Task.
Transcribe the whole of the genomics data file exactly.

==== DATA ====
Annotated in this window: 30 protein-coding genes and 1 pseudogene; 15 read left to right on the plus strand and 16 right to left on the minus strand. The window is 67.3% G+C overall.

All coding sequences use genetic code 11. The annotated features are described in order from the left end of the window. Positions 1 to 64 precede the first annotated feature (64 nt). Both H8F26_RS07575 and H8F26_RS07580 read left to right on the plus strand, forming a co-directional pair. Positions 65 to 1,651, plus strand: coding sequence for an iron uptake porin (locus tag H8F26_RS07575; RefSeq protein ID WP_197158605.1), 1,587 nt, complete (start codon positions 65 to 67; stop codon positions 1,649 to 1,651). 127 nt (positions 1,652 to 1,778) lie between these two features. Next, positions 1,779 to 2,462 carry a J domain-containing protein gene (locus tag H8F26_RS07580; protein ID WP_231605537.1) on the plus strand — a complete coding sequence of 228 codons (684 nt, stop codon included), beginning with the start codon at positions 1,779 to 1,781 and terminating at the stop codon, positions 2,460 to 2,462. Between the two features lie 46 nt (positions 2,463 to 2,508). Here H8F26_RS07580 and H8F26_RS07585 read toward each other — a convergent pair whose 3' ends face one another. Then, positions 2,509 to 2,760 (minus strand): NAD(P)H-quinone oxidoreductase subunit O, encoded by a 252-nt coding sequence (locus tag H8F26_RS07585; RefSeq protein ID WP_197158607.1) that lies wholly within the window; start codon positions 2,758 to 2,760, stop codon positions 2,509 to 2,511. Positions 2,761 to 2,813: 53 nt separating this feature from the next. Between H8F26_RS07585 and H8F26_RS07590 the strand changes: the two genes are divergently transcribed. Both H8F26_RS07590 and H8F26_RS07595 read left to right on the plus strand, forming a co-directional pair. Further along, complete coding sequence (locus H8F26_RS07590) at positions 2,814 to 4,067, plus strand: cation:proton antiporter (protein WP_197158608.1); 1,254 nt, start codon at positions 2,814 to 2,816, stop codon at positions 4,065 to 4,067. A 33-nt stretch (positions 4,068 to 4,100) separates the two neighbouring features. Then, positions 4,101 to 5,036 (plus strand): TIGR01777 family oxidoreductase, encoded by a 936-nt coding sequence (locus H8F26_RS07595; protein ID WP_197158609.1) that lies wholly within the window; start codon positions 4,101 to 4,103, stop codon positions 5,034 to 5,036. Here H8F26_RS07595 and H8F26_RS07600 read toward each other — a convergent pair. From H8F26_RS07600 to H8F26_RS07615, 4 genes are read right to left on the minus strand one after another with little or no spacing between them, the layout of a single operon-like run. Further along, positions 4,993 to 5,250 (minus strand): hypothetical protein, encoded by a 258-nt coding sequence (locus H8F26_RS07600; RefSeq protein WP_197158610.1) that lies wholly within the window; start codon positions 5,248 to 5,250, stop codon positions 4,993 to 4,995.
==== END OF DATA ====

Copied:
Annotated in this window: 30 protein-coding genes and 1 pseudogene; 15 read left to right on the plus strand and 16 right to left on the minus strand. The window is 67.3% G+C overall.

All coding sequences use genetic code 11. The annotated features are described in order from the left end of the window. Positions 1 to 64 precede the first annotated feature (64 nt). Both H8F26_RS07575 and H8F26_RS07580 read left to right on the plus strand, forming a co-directional pair. Positions 65 to 1,651, plus strand: coding sequence for an iron uptake porin (locus tag H8F26_RS07575; RefSeq protein ID WP_197158605.1), 1,587 nt, complete (start codon positions 65 to 67; stop codon positions 1,649 to 1,651). 127 nt (positions 1,652 to 1,778) lie between these two features. Next, positions 1,779 to 2,462 carry a J domain-containing protein gene (locus tag H8F26_RS07580; protein ID WP_231605537.1) on the plus strand — a complete coding sequence of 228 codons (684 nt, stop codon included), beginning with the start codon at positions 1,779 to 1,781 and terminating at the stop codon, positions 2,460 to 2,462. Between the two features lie 46 nt (positions 2,463 to 2,508). Here H8F26_RS07580 and H8F26_RS07585 read toward each other — a convergent pair whose 3' ends face one another. Then, positions 2,509 to 2,760 (minus strand): NAD(P)H-quinone oxidoreductase subunit O, encoded by a 252-nt coding sequence (locus tag H8F26_RS07585; RefSeq protein ID WP_197158607.1) that lies wholly within the window; start codon positions 2,758 to 2,760, stop codon positions 2,509 to 2,511. Positions 2,761 to 2,813: 53 nt separating this feature from the next. Between H8F26_RS07585 and H8F26_RS07590 the strand changes: the two genes are divergently transcribed. Both H8F26_RS07590 and H8F26_RS07595 read left to right on the plus strand, forming a co-directional pair. Further along, complete coding sequence (locus H8F26_RS07590) at positions 2,814 to 4,067, plus strand: cation:proton antiporter (protein WP_197158608.1); 1,254 nt, start codon at positions 2,814 to 2,816, stop codon at positions 4,065 to 4,067. A 33-nt stretch (positions 4,068 to 4,100) separates the two neighbouring features. Then, positions 4,101 to 5,036 (plus strand): TIGR01777 family oxidoreductase, encoded by a 936-nt coding sequence (locus H8F26_RS07595; protein ID WP_197158609.1) that lies wholly within the window; start codon positions 4,101 to 4,103, stop codon positions 5,034 to 5,036. Here H8F26_RS07595 and H8F26_RS07600 read toward each other — a convergent pair. From H8F26_RS07600 to H8F26_RS07615, 4 genes are read right to left on the minus strand one after another with little or no spacing between them, the layout of a single operon-like run. Further along, positions 4,993 to 5,250 (minus strand): hypothetical protein, encoded by a 258-nt coding sequence (locus H8F26_RS07600; RefSeq protein WP_197158610.1) that lies wholly within the window; start codon positions 5,248 to 5,250, stop codon positions 4,993 to 4,995.